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Study: Doctors stick with one drug per category


A recent study shows doctors are creatures of habit when prescribing medications depending on the category. One drug class, however, doesn’t seem to have a clear top choice.

Doctors tend to have favorite drugs in each medication class, although they are willing to adjust based on a patient’s health plan, according to the results of a study.

The research, led by investigators with the Schaeffer Center for Health Policy and Economics at the University of Southern California, examined the 10 most widely used classes of therapeutic drugs in the United States from 2005 to 2007. It is the first study to examine whether prescription diversity has an effect on patient-level outcomes, according to a statement from the university.

Published in the American Journal of Managed Care, the study shows that most doctors have favorite prescriptions. A single drug, whether brand name or generic, accounts for 40% to 70% of most physicians’ new prescriptions in a category, according to the study. With the remaining prescriptions, doctors tried new therapies, on average prescribing two additional drugs in eight of the 10 categories studied.

Physicians tended to have broader prescribing habits when treating patients with a range of coexisting medical conditions and with multiple health insurers, according to the study. This finding suggests that prescribers seek to match a medication to a patient’s specific condition and payment plan when deviating from their favorite drug, according to authors.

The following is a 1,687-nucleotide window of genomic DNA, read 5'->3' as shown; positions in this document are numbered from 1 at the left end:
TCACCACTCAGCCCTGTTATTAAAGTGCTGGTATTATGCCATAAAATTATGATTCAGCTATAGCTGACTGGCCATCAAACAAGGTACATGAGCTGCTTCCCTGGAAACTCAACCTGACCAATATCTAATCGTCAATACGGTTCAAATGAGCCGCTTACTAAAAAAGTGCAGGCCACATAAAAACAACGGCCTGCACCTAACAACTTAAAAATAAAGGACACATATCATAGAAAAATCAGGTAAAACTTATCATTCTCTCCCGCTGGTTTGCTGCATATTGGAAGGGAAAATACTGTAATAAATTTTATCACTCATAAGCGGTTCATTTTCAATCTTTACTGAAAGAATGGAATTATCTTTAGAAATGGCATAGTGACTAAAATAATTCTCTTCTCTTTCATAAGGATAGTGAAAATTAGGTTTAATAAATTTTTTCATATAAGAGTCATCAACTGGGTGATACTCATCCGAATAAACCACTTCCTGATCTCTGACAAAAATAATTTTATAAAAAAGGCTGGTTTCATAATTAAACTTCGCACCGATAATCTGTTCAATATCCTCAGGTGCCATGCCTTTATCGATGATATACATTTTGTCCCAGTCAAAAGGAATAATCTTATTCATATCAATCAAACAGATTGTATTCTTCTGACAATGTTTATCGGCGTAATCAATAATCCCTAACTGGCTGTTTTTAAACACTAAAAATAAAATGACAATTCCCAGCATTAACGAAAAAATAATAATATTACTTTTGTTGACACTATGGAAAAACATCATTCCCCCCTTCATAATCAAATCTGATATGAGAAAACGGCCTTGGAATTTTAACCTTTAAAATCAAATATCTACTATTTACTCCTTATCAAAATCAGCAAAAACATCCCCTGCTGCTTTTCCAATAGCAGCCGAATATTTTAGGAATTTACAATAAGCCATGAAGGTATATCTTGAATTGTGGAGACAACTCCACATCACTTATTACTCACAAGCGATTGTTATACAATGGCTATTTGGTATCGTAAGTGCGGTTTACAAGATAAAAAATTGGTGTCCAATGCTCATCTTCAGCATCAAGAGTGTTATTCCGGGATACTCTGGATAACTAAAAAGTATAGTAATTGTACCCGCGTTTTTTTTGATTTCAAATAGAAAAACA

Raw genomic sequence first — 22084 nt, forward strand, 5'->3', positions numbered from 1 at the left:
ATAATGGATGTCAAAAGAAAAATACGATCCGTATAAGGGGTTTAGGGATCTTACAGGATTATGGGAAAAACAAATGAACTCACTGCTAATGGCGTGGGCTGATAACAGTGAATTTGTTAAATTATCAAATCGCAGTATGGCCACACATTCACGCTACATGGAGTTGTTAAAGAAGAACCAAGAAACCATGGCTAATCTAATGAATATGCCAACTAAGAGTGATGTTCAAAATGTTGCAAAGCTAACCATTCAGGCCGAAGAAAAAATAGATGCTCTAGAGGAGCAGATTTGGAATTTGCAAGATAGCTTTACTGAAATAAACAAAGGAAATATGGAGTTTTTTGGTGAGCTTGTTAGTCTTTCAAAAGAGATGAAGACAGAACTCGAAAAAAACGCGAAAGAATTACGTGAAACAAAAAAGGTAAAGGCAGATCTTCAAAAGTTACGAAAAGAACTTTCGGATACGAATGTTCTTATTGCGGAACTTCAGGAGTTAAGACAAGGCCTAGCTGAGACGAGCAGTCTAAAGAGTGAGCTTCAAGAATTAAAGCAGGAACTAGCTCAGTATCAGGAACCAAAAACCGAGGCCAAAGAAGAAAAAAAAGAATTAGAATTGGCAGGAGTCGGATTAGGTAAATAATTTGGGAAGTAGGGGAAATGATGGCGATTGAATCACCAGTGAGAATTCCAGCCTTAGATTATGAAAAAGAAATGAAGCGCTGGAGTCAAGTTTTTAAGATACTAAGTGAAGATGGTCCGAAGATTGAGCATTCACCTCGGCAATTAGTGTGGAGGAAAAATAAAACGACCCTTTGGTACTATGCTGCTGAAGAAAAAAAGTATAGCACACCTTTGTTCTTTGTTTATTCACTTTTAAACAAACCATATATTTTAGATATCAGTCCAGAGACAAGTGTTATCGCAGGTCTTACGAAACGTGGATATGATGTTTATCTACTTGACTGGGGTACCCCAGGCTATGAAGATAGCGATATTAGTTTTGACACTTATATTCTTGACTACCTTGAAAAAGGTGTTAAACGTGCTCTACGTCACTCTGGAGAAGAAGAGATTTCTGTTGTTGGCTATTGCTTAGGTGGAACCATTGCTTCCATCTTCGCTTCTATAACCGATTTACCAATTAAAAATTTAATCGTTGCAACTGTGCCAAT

Doctors prescribed most broadly with antidepressants, specifically, selective serotonin reuptake inhibitors and serotonin and norepinephrine reuptake inhibitors. In this category, almost half of doctors prescribed five or more different drugs to new patients over the study period. Fewer than 1% prescribed a single drug in the category.

Brand-name drugs had more than half of market share in five of the categories studied. In two categories, generic drugs were overwhelmingly preferred. Nearly 90% of physicians prescribing opiates prescribed only generic drugs. In contrast, among doctors prescribing only one statin, more than 80% prescribed the market leader and most heavily marketed drug.

Prescribing broadly may have moderate or little effect on certain measures of patient outcomes, according to the study. The researchers found little evidence that broader prescribing significantly affected adherence to a drug treatment over a 6-month period or average out-of-pocket cost per 30-day prescription.

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